Almost every seasoned divorce attorney has been blindsided in court from some significant evidence (documents or testimony) that has a detrimental impact on his or her client’s case. The conventional thinking may be my spouse does not know about it or would not dare to raise it in our divorce trial. Think again. However, that is almost always not the case. Evidence of some pattern of bad behavior or deviant conduct to illegal activity, if relevant, can change the court’s direction in its award of custody and division of property. The last place your divorce attorney should hear this for the first time is in trial. This blog covers some of the significant secrets you should relay to your divorce attorney so he or she can be more prepared for this at trial.
Tax evasion and delinquency: This topic comes up in many ways in divorces, such as if a party is claiming very little gross weekly income for child support purposes. Common examples come from cash-based businesses where some employees or owners do not report or underreport income. If this is known in advance, depending on the circumstances, it may be able to be explained in the testimony, such as this was a bad year or certain unexpected expenses arose. If that is the case, your counsel can show this by documentary or other evidence to show the income was just low for this period of time. This may well support that your gross weekly income is low in a given year versus underreporting income. In the worst cases scenario, your divorce attorney can advise about your right against self-incrimination and the ability to refuse to testify under oath and avoid making a criminal admission that may later be used to bring a criminal case. There are many variations to this theme. Sometimes a couple divorcing has not filed taxes or has delinquent that create significant issues that may need to be addressed before the divorce is finalized. The take-away is if you have any skeletons in the closet, tell your divorce counsel in advance so he or she can plan for it and determine a protective course of action for you and your case.
Drug use. Perhaps the most common issue faced by divorce attorneys is illegal drug use of prescription or other drugs. While marijuana may be legal in some states, marijuana use is a basis not to be awarded custody. In many cases, drug use is in the past but recent enough that the opposing party may try to use it to claim you wasted marital resources on drug purchases for a different division. More likely, they will take this drug use and claim you pose a risk of harm to the children. If skilled divorce counsel knows about this in advance, he or she can take many steps to address the issue, such as having a litigant evaluated by an addiction expert or have a drug screen taken to present in trial. This may make the issue moot and make your spouse look like a “bad guy” in court if you have addressed this on your own. Again, as with tax issues there are many variations to this the “drug use” card and your counsel has to know about it to minimize or eliminate its impact on your case.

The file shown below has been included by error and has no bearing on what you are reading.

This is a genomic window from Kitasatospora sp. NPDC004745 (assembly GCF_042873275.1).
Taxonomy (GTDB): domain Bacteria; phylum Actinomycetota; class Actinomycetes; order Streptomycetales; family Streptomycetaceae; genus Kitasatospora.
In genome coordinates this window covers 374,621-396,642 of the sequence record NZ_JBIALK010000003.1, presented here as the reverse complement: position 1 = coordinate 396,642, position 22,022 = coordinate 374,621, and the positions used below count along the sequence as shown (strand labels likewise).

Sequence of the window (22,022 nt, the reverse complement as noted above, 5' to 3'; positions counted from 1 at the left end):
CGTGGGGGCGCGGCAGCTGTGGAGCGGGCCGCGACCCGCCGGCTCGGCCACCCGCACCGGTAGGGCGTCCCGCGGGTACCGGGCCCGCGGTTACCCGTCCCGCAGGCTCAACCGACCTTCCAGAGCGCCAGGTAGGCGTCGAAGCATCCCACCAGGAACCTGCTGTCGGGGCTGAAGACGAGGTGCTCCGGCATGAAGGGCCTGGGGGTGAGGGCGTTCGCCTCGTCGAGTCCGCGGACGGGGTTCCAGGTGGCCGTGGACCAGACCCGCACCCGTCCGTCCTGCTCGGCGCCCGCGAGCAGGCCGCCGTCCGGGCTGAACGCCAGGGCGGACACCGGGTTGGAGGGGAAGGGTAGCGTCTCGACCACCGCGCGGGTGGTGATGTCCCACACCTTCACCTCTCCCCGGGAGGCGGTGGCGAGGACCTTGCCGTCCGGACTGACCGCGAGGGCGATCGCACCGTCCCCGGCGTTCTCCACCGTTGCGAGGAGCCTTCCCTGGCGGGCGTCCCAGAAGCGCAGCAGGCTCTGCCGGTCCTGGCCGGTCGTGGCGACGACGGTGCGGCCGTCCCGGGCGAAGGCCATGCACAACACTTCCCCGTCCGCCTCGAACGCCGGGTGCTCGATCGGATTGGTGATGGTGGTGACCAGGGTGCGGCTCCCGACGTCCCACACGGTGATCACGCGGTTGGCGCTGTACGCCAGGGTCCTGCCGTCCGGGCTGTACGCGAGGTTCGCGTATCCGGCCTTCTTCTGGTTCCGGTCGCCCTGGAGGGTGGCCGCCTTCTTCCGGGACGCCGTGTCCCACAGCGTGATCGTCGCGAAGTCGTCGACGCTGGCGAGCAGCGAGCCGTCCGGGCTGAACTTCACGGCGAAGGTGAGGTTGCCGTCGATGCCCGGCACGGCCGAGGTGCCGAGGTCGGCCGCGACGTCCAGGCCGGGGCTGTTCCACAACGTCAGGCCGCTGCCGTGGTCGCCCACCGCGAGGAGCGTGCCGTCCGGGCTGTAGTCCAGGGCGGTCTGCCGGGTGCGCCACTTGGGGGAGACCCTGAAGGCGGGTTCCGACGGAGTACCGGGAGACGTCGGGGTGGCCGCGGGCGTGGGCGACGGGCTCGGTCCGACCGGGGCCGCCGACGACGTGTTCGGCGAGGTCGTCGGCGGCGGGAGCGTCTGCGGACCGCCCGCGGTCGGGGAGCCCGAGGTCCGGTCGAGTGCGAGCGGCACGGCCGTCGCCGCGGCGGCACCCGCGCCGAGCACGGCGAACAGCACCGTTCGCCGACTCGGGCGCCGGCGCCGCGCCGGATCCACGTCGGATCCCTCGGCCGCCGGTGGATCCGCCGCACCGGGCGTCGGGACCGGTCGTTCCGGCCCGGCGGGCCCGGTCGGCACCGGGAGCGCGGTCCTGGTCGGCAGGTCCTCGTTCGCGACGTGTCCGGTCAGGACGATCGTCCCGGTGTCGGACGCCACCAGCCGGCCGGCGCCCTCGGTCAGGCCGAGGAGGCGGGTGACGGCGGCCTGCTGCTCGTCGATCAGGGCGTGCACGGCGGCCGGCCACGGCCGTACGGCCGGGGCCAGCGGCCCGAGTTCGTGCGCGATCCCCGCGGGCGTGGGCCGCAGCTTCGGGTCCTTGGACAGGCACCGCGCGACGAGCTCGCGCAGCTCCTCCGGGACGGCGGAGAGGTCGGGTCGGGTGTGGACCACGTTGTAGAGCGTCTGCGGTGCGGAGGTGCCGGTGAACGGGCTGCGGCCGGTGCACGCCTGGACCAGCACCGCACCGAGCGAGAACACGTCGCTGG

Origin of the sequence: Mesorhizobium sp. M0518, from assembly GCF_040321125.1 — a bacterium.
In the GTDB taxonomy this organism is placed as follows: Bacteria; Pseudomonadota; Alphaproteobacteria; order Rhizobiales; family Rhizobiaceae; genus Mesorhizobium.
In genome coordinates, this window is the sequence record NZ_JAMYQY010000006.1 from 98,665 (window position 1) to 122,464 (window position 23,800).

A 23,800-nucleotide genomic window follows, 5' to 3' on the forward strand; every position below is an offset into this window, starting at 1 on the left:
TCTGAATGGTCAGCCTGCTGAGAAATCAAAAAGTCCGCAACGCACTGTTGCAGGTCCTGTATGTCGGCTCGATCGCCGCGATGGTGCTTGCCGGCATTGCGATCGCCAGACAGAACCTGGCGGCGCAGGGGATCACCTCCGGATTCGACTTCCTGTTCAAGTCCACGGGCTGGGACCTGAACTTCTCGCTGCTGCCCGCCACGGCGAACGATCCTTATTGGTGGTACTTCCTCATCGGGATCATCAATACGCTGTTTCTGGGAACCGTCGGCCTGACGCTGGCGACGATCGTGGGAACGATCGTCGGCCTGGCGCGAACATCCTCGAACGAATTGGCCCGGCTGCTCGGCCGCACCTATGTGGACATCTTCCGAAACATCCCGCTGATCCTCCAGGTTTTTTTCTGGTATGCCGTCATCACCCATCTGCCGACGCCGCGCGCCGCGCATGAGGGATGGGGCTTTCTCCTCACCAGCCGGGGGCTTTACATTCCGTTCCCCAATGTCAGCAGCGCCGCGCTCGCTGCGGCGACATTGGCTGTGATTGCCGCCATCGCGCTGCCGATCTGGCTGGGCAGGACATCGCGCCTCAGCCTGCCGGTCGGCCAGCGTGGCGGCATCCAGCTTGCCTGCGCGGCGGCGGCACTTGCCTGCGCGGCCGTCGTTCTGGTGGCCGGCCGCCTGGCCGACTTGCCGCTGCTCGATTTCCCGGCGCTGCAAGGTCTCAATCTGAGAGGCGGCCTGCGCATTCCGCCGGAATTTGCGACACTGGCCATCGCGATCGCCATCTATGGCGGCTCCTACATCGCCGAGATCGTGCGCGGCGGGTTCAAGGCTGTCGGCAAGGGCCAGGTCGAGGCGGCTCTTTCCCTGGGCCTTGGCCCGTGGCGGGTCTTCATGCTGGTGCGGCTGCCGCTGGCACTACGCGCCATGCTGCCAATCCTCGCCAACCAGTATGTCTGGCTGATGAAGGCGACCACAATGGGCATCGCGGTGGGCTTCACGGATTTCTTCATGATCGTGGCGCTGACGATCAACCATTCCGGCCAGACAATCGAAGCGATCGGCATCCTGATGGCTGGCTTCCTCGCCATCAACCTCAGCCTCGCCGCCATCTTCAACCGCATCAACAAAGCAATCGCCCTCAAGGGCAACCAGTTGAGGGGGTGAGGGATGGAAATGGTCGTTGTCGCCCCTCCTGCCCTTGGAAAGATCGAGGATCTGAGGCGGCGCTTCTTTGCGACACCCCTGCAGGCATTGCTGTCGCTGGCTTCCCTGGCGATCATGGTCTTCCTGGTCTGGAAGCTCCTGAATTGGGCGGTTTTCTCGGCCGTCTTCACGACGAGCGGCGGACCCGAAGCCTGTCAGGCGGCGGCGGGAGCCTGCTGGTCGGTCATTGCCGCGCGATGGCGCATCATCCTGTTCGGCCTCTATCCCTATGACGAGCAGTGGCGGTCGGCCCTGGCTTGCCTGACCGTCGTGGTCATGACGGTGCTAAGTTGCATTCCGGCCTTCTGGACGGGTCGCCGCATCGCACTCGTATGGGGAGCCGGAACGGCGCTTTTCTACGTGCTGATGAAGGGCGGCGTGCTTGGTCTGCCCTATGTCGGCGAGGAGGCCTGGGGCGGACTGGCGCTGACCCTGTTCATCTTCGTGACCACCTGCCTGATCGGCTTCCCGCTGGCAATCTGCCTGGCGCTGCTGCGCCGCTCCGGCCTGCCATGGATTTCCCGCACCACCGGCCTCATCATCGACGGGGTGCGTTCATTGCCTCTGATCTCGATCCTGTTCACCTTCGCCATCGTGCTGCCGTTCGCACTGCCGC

Pornography. All too many divorce lawyers have heard testimony about a spouses’ addiction to porn and its impact of the marriage and the children directly (they observed the material) or indirectly (this caused the using parent to disengage the other party and the children). You know your spouse far better than your divorce counsel ever will. Will he or she make such statements to try to gain an edge in the litigation? If this honest answer is “yes” or “I don’t know”, your divorce counsel needs to be advised to take appropriate action before this unwinds in the courtroom. For instance, if you do use pornography, and it is in an adult-like setting, and has no impact on the children, it is not relevant to custody and subject to objection. But your attorney needs to know the details in advance to be able to present the actual story in court (by your testimony or documents) to place it into context. If not, judges often on the side caution to protect the children.
Ultimately, we have all done things we are not proud of but that may not make any difference in a divorce case if properly clarified in the evidence. To do this, your attorney has to know the scope of the issue before you enter the courtroom. Attorneys do not often spontaneously save the day by asking just the right question when a “bomb” is dropped on their case in trial. They do this by proper preparation in advance—if they know to prepare. Most of this negative evidence can be addressed and minimized or eliminated if your counsel is prepared. If you have “secrets” in your case, make sure to address them with your divorce counsel. This blog was written by attorneys at Ciyou & Dixon, P.C. who handle domestic cases throughout the state. It is intended for general educational purposes and is not a solicitation for representation. It is an advertisement.